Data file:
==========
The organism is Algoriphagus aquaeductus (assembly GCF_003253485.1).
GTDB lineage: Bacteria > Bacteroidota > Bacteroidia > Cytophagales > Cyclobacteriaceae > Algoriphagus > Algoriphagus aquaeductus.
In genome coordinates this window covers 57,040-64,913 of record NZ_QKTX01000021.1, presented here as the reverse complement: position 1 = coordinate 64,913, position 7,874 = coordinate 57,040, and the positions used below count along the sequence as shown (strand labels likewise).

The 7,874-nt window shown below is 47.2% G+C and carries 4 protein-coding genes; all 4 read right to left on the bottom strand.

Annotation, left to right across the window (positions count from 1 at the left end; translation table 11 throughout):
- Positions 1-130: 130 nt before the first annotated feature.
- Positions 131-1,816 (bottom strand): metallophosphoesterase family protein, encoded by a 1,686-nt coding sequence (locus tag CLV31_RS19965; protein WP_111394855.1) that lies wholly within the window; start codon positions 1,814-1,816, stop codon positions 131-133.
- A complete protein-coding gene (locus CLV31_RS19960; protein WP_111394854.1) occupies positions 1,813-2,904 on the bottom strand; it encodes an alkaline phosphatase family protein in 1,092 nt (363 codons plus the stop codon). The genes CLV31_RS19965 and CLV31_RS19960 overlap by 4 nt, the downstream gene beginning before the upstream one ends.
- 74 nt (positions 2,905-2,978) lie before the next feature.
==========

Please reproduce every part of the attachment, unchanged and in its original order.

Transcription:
The organism is Algoriphagus aquaeductus (assembly GCF_003253485.1).
GTDB lineage: Bacteria > Bacteroidota > Bacteroidia > Cytophagales > Cyclobacteriaceae > Algoriphagus > Algoriphagus aquaeductus.
In genome coordinates this window covers 57,040-64,913 of record NZ_QKTX01000021.1, presented here as the reverse complement: position 1 = coordinate 64,913, position 7,874 = coordinate 57,040, and the positions used below count along the sequence as shown (strand labels likewise).

The 7,874-nt window shown below is 47.2% G+C and carries 4 protein-coding genes; all 4 read right to left on the bottom strand.

Annotation, left to right across the window (positions count from 1 at the left end; translation table 11 throughout):
- Positions 1-130: 130 nt before the first annotated feature.
- Positions 131-1,816 (bottom strand): metallophosphoesterase family protein, encoded by a 1,686-nt coding sequence (locus tag CLV31_RS19965; protein WP_111394855.1) that lies wholly within the window; start codon positions 1,814-1,816, stop codon positions 131-133.
- A complete protein-coding gene (locus CLV31_RS19960; protein WP_111394854.1) occupies positions 1,813-2,904 on the bottom strand; it encodes an alkaline phosphatase family protein in 1,092 nt (363 codons plus the stop codon). The genes CLV31_RS19965 and CLV31_RS19960 overlap by 4 nt, the downstream gene beginning before the upstream one ends.
- 74 nt (positions 2,905-2,978) lie before the next feature.